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The Phantom of the Opera

The Phantom of the Opera



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The Phantom of the Opera, by Gaston Leroux
The Project Gutenberg EBook of The Phantom of the Opera, by Gaston Leroux #1 in our series by GastonLerouxCopyright laws are changing all over the world. Be sure to check the copyright laws for your country beforedownloading or redistributing this or any other Project Gutenberg eBook.This header should be the first thing seen when viewing this Project Gutenberg file. Please do not remove it.Do not change or edit the header without written permission.Please read the "legal small print," and other information about the eBook and Project Gutenberg at thebottom of this file. Included is important information about your specific rights and restrictions in how the filemay be used. You can also find out about how to make a donation to Project Gutenberg, and how to getinvolved.
**Welcome To The World of Free Plain Vanilla Electronic Texts**
**eBooks Readable By Both Humans and By Computers, Since 1971*******These eBooks Were Prepared By Thousands of Volunteers!*****Title: The Phantom of the OperaAuthor: Gaston LerouxRelease Date: Halloween, 1994 [EBook #175] [This file was last updated on March 28, 2002]Edition: 11Language: EnglishCharacter set encoding: ASCII
The Phantom of the Opera, by Gaston Leroux1
*** START OF THE PROJECT GUTENBERG EBOOK THE PHANTOM OF THE OPERA ***This etext was prepared with the use of Calera WordScan Plus 2.0 donated by:Calera Recognition Systems 475 Potrero Sunnyvale, CA 94086 1-408-720-8300 mikel@calera.com MikeLynchThe footnotes have been incrementally numbered in [ ] marks, and placed after the paragraph in which theyappearThe Phantom of the Opera by Gaston Leroux Author of "The Mystery of the Yellow Room" and "ThePerfume of the Lady in Black"The Phantom of the Opera by Gaston LerouxContents
The Phantom of the Opera, by Gaston Leroux2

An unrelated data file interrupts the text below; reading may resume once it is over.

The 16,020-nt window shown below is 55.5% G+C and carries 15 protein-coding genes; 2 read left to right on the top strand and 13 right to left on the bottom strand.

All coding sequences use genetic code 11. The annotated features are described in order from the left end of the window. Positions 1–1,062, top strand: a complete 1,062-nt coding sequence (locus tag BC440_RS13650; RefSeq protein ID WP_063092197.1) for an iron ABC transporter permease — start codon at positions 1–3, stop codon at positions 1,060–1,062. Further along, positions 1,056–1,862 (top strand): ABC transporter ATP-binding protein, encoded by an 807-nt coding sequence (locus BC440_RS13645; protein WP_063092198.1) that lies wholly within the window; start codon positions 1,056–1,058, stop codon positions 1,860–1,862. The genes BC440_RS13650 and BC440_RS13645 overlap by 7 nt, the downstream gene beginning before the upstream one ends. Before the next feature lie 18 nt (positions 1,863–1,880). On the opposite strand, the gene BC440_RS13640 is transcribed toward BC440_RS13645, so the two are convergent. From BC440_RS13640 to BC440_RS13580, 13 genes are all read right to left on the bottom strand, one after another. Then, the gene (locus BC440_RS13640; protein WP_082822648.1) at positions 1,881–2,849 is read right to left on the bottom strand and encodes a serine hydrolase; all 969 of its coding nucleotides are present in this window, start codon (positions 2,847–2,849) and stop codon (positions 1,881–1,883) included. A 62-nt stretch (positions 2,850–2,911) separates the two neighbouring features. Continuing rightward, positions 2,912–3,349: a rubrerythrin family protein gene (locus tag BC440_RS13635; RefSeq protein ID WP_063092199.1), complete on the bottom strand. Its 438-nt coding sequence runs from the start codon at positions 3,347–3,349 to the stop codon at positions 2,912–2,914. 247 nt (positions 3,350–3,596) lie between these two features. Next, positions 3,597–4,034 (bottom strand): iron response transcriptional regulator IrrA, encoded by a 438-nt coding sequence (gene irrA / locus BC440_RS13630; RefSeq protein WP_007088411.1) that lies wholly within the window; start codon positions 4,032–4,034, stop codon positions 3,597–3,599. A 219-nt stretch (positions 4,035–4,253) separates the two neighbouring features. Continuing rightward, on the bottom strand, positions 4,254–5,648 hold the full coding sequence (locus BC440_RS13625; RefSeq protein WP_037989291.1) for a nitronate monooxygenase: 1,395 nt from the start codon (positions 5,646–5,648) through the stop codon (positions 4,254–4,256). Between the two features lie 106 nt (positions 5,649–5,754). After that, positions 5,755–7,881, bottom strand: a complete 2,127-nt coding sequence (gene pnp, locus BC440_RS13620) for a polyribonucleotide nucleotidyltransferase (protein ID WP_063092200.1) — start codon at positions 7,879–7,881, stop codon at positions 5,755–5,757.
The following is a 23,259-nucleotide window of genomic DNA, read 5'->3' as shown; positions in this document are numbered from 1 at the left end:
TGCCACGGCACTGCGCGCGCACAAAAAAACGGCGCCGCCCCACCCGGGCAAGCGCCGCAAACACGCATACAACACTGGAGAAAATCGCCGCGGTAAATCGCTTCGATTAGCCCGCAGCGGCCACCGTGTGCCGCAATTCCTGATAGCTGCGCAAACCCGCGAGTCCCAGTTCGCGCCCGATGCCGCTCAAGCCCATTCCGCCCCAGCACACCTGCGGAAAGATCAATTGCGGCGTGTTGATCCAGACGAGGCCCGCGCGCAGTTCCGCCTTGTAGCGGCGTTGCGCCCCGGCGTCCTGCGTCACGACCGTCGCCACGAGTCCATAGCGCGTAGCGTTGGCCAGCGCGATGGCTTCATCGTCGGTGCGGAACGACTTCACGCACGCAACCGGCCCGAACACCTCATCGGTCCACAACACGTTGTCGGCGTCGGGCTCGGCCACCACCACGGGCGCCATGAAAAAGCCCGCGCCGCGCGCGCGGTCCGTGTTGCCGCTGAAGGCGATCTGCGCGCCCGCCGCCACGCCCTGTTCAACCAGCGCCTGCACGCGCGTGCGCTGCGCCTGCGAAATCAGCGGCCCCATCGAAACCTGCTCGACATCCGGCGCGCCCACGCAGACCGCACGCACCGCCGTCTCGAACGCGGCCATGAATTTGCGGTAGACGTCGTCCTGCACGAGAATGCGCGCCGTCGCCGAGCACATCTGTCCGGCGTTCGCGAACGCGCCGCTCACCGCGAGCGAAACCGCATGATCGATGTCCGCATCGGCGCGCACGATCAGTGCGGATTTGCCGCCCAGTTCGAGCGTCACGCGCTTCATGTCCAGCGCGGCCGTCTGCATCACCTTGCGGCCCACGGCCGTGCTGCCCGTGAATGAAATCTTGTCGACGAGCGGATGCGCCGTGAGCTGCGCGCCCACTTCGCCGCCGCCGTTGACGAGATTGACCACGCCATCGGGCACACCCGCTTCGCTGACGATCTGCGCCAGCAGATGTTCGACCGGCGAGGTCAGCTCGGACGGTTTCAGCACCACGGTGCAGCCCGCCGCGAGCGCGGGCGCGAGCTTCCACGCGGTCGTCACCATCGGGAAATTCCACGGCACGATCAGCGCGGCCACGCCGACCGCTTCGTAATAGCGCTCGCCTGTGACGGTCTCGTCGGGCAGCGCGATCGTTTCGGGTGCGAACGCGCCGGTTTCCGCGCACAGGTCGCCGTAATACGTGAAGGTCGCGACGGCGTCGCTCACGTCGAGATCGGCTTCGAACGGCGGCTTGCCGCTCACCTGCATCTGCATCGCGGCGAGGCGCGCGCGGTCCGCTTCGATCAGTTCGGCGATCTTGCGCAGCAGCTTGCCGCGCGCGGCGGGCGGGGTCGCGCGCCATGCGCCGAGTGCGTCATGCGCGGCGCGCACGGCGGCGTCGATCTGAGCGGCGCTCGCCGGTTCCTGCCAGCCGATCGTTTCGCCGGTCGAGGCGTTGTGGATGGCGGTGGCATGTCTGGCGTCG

I IS IT A GHOST? II THE NEW MARGARITA III THE MYSTERIOUS REASON IV BOX FIVE V THEENCHANTED VIOLIN VI A VISIT TO BOX FIVE VII FAUST AND WHAT FOLLOWED VIII THEMYSTERIOUS BROUGHAM IX AT THE MASKED BALL X FORGET THE NAME OF THE MAN'SVOICE XI ABOVE THE TRAP-DOORS XII APOLLO'S LYRE XIII A MASTER-STROKE OF THETRAP-DOOR LOVER XIV THE SINGULAR ATTITUDE OF A SAFETY-PIN XV CHRISTINE!CHRISTINE! XVI MME. GIRY'S REVELATIONS XVII THE SAFETY-PIN AGAIN XVIII THECOMMISSARY, THE VISCOUNT AND THE PERSIAN XIX THE VISCOUNT AND THE PERSIAN XXIN THE CELLARS OF THE OPERA XXI INTERESTING VICISSITUDES XXII IN THE TORTURECHAMBER XXIII THE TORTURES BEGIN XXIV BARRELS! BARRELS! XXV THE SCORPION ORTHE GRASSHOPPER: WHICH XXVI THE END OF THE GHOST'S LOVE STORY EPILOGUE{plus a "bonus chapter" called "THE PARIS OPERA HOUSE"}The Phantom of the OperaPrologueIN WHICH THE AUTHOR OF THIS SINGULAR WORK INFORMS THE READER HOW HEACQUIRED THE CERTAINTY THAT THE OPERA GHOST REALLY EXISTEDThe Opera ghost really existed. He was not, as was long believed, a creature of the imagination of the artists,the superstition of the managers, or a product of the absurd and impressionable brains of the young ladies of the ballet, their mothers, the box-keepers, the cloak-room attendants or the concierge. Yes, he existed in fleshand blood, although he assumed the complete appearance of a real phantom; that is to say, of a spectral shade.When I began to ransack the archives of the National Academy of Music I was at once struck by thesurprising coincidences between the phenomena ascribed to the "ghost" and the most extraordinary andfantastic tragedy that ever excited the Paris upper classes; and I soon conceived the idea that this tragedymight reasonably be explained by the phenomena in question. The events do not date more than thirty yearsback; and it would not be difficult to find at the present day, in the foyer of the ballet, old men of the highestrespectability, men upon whose word one could absolutely rely, who would remember as though theyhappened yesterday the mysterious and dramatic conditions that attended the kidnapping of Christine Daae,the disappearance of the Vicomte de Chagny and the death of his elder brother, Count Philippe, whose bodywas found on the bank of the lake that exists in the lower cellars of the Opera on the Rue-Scribe side. Butnone of those witnesses had until that day thought that there was any reason for connecting the more or lesslegendary figure of the Opera ghost with that terrible story.The truth was slow to enter my mind, puzzled by an inquiry that at every moment was complicated by eventswhich, at first sight, might be looked upon as superhuman; and more than once I was within an ace of abandoning a task in which I was exhausting myself in the hopeless pursuit of a vain image. At last, I receivedthe proof that my presentiments had not deceived me, and I was rewarded for all my efforts on the day when Iacquired the certainty that the Opera ghost was more than a mere shade.On that day, I had spent long hours over THE MEMOIRS OF A MANAGER, the light and frivolous work of the too-skeptical Moncharmin, who, during his term at the Opera, understood nothing of the mysteriousbehavior of the ghost and who was making all the fun of it that he could at the very moment when he becamethe first victim of the curious financial operation that went on inside the "magic envelope."I had just left the library in despair, when I met the delightful acting-manager of our National Academy, whostood chatting on a landing with a lively and well-groomed little old man, to whom he introduced me gaily.

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